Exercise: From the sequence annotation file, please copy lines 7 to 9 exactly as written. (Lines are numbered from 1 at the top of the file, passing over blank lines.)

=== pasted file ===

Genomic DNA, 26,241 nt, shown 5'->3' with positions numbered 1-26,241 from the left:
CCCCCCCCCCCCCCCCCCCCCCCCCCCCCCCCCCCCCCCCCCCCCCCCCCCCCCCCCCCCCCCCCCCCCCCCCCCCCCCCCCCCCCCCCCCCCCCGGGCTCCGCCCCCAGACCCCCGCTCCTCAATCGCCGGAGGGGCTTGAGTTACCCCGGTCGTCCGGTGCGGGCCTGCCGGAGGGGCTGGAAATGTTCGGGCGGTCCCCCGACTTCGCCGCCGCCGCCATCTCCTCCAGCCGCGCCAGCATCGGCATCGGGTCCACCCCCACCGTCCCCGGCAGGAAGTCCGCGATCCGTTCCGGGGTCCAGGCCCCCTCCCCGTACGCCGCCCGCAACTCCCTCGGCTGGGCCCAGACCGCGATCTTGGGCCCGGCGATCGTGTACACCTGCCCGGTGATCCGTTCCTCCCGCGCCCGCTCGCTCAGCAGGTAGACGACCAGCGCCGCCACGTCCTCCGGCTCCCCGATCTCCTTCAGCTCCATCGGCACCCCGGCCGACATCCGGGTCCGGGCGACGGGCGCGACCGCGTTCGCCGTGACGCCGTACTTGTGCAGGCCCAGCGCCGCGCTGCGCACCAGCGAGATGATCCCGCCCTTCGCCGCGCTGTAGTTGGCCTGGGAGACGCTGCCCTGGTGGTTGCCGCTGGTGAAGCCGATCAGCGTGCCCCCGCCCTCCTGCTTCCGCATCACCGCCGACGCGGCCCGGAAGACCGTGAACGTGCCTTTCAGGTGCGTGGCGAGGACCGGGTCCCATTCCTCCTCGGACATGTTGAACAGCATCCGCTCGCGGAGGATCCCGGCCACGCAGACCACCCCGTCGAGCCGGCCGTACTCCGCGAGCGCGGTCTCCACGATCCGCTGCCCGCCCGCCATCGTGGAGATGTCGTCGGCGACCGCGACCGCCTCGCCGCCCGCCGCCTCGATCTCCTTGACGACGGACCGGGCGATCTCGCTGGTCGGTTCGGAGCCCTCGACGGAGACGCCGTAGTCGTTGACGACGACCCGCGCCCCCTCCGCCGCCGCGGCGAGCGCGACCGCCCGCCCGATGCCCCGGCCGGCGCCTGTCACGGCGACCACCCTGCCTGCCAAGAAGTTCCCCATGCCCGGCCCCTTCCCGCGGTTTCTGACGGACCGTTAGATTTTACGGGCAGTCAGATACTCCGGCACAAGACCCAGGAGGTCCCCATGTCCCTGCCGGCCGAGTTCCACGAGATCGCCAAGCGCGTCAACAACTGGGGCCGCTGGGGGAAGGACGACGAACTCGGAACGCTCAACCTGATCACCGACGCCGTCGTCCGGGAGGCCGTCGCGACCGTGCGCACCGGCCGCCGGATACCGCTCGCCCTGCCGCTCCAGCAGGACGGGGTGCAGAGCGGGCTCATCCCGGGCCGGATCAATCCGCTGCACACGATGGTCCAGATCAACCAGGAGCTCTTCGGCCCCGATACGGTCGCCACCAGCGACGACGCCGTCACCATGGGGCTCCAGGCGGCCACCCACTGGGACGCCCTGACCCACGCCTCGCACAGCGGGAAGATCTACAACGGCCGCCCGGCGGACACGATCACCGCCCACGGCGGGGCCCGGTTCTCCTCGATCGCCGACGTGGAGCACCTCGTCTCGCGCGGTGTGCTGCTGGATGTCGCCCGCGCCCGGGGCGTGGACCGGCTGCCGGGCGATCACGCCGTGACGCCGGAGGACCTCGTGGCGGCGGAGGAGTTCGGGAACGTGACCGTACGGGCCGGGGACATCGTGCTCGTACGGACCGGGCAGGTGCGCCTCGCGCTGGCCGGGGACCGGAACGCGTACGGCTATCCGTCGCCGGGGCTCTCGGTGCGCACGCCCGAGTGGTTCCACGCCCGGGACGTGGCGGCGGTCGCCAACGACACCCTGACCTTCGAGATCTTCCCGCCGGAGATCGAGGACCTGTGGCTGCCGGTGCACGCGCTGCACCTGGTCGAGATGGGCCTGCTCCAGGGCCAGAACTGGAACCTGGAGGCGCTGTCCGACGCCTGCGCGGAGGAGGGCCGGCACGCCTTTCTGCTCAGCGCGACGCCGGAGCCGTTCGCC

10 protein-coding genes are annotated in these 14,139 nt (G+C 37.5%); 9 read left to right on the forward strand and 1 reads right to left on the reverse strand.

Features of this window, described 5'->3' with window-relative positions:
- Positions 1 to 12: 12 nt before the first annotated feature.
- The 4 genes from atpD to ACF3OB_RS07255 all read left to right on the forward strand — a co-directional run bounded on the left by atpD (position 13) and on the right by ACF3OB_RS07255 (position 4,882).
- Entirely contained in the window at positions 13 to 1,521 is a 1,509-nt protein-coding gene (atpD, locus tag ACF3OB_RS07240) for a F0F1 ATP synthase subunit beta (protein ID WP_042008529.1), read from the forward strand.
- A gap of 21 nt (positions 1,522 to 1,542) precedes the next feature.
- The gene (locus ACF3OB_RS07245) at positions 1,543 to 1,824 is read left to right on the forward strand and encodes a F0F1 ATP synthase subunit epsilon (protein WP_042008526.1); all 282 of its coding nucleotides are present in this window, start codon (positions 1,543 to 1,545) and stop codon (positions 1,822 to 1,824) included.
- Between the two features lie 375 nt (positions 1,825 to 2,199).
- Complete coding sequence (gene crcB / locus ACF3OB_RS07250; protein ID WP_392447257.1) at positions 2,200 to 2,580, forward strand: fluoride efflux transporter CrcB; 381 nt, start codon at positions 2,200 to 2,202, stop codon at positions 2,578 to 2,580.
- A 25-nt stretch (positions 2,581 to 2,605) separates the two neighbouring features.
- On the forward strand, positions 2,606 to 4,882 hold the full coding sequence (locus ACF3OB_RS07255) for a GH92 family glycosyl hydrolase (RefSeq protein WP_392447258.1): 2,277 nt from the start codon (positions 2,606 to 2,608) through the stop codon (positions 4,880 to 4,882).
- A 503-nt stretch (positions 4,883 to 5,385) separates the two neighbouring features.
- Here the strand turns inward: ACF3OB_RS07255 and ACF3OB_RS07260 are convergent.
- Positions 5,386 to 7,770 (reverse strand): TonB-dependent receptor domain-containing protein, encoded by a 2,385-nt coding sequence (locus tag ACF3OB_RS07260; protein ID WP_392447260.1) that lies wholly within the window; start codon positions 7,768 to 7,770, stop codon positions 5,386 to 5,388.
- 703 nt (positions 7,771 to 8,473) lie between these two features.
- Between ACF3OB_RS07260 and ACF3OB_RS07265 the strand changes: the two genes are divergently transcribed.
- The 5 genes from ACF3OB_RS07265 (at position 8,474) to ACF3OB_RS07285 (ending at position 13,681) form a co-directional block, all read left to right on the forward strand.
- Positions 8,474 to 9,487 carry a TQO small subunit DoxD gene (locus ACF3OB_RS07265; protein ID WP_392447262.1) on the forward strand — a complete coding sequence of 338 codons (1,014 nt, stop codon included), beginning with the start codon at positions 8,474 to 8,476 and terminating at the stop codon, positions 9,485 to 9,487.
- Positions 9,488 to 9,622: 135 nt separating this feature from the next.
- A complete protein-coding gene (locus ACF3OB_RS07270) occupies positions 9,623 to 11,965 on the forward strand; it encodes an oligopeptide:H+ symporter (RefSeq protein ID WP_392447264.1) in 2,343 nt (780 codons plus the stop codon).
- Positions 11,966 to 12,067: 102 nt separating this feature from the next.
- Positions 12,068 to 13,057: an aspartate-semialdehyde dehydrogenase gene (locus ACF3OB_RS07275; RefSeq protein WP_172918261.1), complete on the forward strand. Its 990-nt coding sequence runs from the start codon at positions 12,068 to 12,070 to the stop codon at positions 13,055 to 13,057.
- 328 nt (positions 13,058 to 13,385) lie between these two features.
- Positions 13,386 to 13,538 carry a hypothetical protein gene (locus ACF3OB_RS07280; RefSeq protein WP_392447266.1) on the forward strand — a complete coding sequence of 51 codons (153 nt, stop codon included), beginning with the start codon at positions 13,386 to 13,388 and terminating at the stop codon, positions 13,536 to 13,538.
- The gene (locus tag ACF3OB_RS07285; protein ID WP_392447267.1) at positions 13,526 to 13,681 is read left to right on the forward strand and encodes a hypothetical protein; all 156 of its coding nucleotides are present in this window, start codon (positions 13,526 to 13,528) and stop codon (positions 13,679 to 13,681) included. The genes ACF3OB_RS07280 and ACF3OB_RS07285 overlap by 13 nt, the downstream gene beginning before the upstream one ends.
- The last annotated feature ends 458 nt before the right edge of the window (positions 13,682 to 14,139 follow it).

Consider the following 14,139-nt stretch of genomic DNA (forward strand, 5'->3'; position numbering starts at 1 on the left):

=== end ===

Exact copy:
- Entirely contained in the window at positions 13 to 1,521 is a 1,509-nt protein-coding gene (atpD, locus tag ACF3OB_RS07240) for a F0F1 ATP synthase subunit beta (protein ID WP_042008529.1), read from the forward strand.
- A gap of 21 nt (positions 1,522 to 1,542) precedes the next feature.
- The gene (locus ACF3OB_RS07245) at positions 1,543 to 1,824 is read left to right on the forward strand and encodes a F0F1 ATP synthase subunit epsilon (protein WP_042008526.1); all 282 of its coding nucleotides are present in this window, start codon (positions 1,543 to 1,545) and stop codon (positions 1,822 to 1,824) included.